Picking the Right Arrow for the Target: Modelling the Economic Impact of Remittance on Agribusinesss Entreprenuership and Youth Employment in Sub-Saharan Africa

Gamel Abdul-Nasser Salifu


The consequences of conflictual views on modelling the economic impact of remittances on agribusiness entrepreneurship and economic growth, has been present for a long time in the economic literature, albeit in a somewhat scattered way. This has attracted wide-spread criticism for agribusiness inititaives and its failure to address rural unemployment within the context of youth participation in the global food markets. This paper provides a summary of the global evidence published in the thematic area of international migration-remittance and sustainable development with emphasis on the financialisation impact of remittance on agribusiness entreprenuership and economic growth. The paper selectively reviews over 100 documented cases that offer insights into the methodological approaches for empirical modelling of remittance studies around the world. The paper bridges different stands of literature in economic and business management sciences and exemplifies the new complementaries between remittance, agribusiness and supply chain developments. Much as the paper advances no particular theory for modelling the economic impact of remittances on agribusiness entreprenuership and growth, it clearly offers insights into picking the appropriate methodological approaches for empirical estimation of the net effects of remittances on agribusiness entrepreneurship and rural youth employment in Africa, Asia and Latin America. The paper pinpoints ample evidence and brings a case for use of randomized experimentation approaches in Sub-Saharan Africa prone to the vagaries of weather- shocks and climate change. The paper further elaborates the nexus between remittance and contemporary development themes of poverty reduction and inequality, investment and savings, labour supply participation and economic growth. The experimental evidence reported around the globe showed that remittances have positive effects on poverty reduction but negative ramifications for labour supply, education, and economic growth. The analysis made a startling discovery which demonstrated that although, remittances reduced labour supply participation in developing economies; it significantly increased consumption of luxury goods in migrant households and made no positive contribution whatsoever to economic growth. This sorepoint courts new attention on resolution of the dilemma of remittance on economic welfare and advances an immediate redress of the emerging crises of methodological misuse in Development economics. Specifically the paper finds penalties with choice of methodological approaches for modelling the economic impacts of remitance on agribusiness entrepreneurship and economic welfare and advocated the inculcation of political economy perspectives in order to intergrate the multidimensionality of the complicated linkages of remittance to agribusiness entrepreneurship, rural youth employment and sustainable economic growth.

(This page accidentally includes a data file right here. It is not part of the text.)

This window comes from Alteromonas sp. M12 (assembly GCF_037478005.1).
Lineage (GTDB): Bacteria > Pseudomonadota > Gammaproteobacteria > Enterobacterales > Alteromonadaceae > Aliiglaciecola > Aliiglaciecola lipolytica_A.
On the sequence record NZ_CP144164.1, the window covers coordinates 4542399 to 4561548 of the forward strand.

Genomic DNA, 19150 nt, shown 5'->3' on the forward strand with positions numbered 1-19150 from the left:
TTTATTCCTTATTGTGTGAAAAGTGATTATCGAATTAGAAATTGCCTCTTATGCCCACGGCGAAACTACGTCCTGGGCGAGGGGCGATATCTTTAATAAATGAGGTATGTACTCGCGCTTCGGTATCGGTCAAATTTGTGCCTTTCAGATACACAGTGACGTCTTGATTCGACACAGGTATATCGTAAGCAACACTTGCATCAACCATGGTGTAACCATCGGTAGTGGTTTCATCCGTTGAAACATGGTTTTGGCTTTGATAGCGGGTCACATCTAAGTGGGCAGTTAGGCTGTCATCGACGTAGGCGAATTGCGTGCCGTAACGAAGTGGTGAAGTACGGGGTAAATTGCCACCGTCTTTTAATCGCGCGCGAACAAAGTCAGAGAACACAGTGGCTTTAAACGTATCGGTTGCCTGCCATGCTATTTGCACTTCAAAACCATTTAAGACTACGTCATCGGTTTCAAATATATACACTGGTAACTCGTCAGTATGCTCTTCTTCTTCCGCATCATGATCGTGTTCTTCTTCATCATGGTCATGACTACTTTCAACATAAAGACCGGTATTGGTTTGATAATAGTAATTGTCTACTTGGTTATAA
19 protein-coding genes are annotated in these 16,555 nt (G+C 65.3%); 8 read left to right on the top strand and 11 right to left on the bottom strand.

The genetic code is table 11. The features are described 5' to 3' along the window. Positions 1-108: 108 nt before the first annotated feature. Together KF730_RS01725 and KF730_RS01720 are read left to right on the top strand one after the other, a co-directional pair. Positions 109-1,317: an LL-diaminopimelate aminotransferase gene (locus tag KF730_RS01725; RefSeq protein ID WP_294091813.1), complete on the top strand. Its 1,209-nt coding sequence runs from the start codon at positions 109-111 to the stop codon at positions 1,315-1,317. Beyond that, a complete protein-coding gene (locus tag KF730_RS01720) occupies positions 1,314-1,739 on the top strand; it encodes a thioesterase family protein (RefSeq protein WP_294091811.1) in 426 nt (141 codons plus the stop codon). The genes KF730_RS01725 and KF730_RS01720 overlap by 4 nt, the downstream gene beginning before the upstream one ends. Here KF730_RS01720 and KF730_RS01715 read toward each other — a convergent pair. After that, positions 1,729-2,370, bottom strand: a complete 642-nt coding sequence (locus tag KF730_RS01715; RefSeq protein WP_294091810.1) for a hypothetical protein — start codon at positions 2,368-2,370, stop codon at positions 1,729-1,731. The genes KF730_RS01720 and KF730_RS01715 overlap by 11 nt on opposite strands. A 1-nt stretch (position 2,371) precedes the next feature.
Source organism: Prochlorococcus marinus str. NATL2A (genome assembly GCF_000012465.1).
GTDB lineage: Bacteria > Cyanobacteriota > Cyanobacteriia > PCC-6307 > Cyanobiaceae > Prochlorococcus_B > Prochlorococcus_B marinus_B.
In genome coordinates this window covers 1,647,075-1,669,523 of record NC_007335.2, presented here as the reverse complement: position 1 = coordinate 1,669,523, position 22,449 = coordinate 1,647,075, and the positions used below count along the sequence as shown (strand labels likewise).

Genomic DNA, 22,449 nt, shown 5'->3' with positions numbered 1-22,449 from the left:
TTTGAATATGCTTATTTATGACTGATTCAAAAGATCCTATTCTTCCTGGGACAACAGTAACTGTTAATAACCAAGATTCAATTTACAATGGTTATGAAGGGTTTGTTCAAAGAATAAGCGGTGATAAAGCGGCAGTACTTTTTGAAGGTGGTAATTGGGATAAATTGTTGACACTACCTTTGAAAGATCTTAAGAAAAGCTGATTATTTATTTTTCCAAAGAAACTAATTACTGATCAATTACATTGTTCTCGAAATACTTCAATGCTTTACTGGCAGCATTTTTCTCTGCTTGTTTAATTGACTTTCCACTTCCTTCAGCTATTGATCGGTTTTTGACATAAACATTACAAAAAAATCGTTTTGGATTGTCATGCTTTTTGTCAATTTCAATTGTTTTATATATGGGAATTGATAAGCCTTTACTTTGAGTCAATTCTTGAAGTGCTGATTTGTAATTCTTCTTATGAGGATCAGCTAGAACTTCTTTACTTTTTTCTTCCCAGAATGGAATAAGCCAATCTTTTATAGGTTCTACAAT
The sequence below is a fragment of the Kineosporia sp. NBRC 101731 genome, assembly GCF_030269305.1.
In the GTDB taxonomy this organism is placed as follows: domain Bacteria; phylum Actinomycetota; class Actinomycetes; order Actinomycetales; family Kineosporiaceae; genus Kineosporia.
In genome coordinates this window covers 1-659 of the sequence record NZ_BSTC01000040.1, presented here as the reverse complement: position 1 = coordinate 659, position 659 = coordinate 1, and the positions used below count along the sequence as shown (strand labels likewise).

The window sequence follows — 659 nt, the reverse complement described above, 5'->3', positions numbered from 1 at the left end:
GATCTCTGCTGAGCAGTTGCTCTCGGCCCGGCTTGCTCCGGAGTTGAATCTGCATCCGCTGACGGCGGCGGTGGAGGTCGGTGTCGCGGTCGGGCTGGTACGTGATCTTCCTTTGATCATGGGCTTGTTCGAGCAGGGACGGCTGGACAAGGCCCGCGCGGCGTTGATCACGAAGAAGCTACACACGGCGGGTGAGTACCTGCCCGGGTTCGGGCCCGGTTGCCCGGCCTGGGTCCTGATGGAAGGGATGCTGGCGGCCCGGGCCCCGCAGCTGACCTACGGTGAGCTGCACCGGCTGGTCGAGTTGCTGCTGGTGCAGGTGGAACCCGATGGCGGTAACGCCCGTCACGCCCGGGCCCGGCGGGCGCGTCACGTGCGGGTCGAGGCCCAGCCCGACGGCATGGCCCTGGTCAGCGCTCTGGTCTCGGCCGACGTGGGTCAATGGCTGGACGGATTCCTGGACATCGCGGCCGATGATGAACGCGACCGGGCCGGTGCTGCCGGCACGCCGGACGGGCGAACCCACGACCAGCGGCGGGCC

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DOI: https://doi.org/10.5430/bmr.v10n1p18


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Business and Management Research
ISSN 1927-6001 (Print)   ISSN 1927-601X (Online)

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